The power to exclude beneficiaries is a little different from other powers given to trustees which must all be exercised in the best interests of the beneficiaries. In the case of exclusion, however, it will not in general, for obvious reasons, be in the interests of the person being excluded (except where there is a fiscal advantage to that person in the exclusion). Instead it may be exercised in the interests of the remaining beneficiaries, will be distinctly averse to the interests of the beneficiary being excluded and once the beneficiary has been excluded he can take no further interest under the settlement (although, of course, the precise scope of the exclusion will depend upon the terms of the power). The trustee is therefore under an obligation to properly consider the position of the person being excluded and as with all powers conveyed on a trustee, the power must be exercised carefully and not capriciously or in bad faith.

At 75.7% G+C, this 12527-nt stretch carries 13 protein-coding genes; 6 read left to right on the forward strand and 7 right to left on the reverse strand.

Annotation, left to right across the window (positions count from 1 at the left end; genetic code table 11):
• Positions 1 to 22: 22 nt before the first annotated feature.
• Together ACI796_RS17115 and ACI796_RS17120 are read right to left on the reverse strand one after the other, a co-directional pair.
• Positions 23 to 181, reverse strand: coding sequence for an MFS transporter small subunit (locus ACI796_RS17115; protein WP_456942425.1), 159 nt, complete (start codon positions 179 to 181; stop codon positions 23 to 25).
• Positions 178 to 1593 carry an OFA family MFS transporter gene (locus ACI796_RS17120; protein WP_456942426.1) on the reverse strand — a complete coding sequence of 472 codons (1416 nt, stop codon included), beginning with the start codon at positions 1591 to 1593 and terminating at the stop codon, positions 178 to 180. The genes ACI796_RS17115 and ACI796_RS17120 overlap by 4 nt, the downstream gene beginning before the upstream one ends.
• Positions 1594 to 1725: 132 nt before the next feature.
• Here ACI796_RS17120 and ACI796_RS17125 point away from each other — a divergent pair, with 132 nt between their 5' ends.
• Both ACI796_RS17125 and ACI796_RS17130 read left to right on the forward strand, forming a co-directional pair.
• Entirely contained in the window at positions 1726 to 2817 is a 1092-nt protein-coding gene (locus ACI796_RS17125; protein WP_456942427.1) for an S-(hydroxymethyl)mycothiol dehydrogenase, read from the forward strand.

Claire Goldstein and André McKenzie, Excluding beneficiaries: a decision not to be taken lightly, Trusts and Trustees, https://doi.org/10.1093/tandt/ttab087. Published: 10 October 2021.